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story.lead_photo.caption This July, 2014, photo shows a U.S. Marine Corps' KC-130 refueling plane in Ginowan city, Okinawa, southwestern Japan. A search is under way off for crew members from two Marine Corps planes, a F/A-18 and a refueling plane, involved in what officials called a "mishap" off the coast of Japan, Thursday, Dec. 6, 2018. (Yuki Sato/Kyodo News via AP)

TOKYO -- A Marine refueling plane and a fighter jet crashed into the Pacific Ocean off Japan's southwestern coast after a midair collision early today, and rescuers found one of the seven crew members in stable condition while searching for the others, officials said.

Japan's Defense Ministry later said a second crew member had been found. The crew member's condition was unknown.

The U.S. Marine Corps said that the 2 a.m. crash involved an F/A-18 fighter jet and a KC-130 refueling aircraft during regular training after the planes took off from their base in Iwakuni, near Hiroshima in western Japan.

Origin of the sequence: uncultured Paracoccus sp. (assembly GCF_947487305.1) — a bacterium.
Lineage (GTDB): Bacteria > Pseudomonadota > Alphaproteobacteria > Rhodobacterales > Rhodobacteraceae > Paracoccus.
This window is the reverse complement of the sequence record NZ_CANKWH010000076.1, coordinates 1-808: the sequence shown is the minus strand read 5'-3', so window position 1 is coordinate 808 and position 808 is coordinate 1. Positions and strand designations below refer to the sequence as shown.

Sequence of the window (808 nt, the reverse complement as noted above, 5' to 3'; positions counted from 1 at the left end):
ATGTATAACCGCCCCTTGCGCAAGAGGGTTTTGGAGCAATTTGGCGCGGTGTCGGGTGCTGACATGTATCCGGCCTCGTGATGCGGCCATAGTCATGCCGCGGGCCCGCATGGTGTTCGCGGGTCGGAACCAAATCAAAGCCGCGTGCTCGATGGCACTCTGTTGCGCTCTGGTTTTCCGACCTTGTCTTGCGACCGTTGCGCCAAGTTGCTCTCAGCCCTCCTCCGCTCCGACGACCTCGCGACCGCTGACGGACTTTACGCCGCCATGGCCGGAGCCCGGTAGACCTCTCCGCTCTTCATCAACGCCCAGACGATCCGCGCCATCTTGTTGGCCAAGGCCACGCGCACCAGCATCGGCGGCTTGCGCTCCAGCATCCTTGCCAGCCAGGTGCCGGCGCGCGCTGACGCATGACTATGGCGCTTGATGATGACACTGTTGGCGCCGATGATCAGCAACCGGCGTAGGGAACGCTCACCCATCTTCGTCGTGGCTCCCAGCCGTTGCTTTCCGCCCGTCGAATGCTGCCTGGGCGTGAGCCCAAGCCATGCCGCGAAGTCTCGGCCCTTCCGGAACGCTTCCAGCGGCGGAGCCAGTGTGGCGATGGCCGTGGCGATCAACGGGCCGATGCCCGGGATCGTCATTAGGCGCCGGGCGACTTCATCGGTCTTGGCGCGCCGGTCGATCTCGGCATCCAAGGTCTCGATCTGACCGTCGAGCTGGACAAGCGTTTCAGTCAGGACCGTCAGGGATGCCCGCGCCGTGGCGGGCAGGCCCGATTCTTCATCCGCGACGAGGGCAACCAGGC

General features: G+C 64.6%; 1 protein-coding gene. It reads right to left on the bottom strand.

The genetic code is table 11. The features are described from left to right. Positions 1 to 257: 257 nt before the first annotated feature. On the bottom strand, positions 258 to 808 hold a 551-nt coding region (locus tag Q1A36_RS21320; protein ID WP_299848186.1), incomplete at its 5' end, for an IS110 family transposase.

The crash took place 200 miles off the coast.

Japan's Defense Ministry said the aircraft carrying seven crew members in total collided and crashed into the sea south of the Muroto Cape on Shikoku island in southwestern Japan.

The Maritime Self-Defense Force, which dispatched aircraft and vessels to join in the search operation, said Japanese rescuers found one of the crew members in stable condition. The Marine Corps said the rescued crewman was taken to a hospital at its base in Iwakuni and was being treated but did not provide any other details.

The crash is the latest in recent series of accidents involving the U.S. military deployed to and near Japan.

Last month, a U.S. Navy F/A-18 Hornet from the aircraft carrier USS Ronald Reagan crashed into the sea southwest of Japan's southern island of Okinawa, though its two pilots were rescued safely. In mid-October, a MH-60 Seahawk also belonging to the Ronald Reagan crashed off the Philippine Sea shortly after takeoff, causing non-fatal injuries to a dozen sailors.

More than 50,000 U.S. troops are based in Japan under the bilateral security pact.

A Section on 12/06/2018

Print Headline: U.S. military planes collide off Japan; 5 crewmen missing

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